Faster, more reliable passenger rail service between Vancouver, B.C., and Eugene, Ore., is one of the likely outcomes of a new partnership between the Washington and Oregon transportation departments.
The two state agencies have agreed to manage the route for Amtrak Cascades service as one continuous rail corridor, instead of two separate state operations.
This is a welcome move that should eventually lead to improved service for a growing customer base of rail passengers.
The goal is to have a unified plan for governance, scheduling, budgeting, capital planning and fleet management. This should lead to increased efficiencies and cost savings.
As gasoline prices continue to soar, more people are turning to passenger rail service as a viable transportation alternative. Amtrak Cascades ridership in 2011 totalled 850,000 passengers, which is a 51 percent increase in the past 10 years.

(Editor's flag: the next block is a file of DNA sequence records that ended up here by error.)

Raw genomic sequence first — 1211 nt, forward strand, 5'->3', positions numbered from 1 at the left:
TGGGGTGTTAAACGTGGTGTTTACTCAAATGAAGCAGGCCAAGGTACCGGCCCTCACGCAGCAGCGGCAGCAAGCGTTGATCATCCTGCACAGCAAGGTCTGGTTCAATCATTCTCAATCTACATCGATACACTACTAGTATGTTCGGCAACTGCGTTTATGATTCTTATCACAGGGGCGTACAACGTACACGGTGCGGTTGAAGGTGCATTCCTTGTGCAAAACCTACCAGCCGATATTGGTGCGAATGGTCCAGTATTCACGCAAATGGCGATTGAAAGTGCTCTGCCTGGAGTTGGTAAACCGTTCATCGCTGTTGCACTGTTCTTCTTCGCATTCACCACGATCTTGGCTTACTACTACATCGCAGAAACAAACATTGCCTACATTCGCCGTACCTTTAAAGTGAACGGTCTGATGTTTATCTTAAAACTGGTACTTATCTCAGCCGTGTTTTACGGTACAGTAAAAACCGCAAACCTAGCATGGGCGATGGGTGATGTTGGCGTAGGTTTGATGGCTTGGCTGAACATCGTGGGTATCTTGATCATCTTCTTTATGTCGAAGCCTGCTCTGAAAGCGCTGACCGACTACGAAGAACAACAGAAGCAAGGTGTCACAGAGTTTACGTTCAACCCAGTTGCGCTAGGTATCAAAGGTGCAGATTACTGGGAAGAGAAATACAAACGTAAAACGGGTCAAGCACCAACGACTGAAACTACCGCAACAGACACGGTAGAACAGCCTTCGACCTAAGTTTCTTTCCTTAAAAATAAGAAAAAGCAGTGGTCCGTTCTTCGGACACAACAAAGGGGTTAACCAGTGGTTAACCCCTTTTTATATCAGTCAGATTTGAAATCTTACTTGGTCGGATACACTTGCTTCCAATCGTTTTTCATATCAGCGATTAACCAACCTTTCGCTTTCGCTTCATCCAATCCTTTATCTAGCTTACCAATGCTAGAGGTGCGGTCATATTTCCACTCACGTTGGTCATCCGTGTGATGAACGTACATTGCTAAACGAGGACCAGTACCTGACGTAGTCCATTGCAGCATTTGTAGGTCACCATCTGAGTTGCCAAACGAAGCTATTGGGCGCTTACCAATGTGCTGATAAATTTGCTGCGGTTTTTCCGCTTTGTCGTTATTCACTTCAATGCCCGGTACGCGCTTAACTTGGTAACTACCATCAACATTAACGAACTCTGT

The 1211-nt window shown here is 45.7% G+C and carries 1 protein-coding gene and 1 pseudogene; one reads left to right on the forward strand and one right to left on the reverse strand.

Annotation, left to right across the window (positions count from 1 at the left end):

It would be interesting to see if they expand this further into a unified operation with British Columbia as well, though that would come with certain issues. I'm not personally aware of how this would immediately affect any plans or other issues with the rail service, other than reduction of redundancies. One potential, however, is a joint selection for future operators in accordance with the Passenger Rail Improvement and Investment Act.
It does point to an interesting trend in centralization amongst various regional groups however, with LOSSAN, the San Joaquins, the Northern California Unified Service, and now this being bandied about within the past year.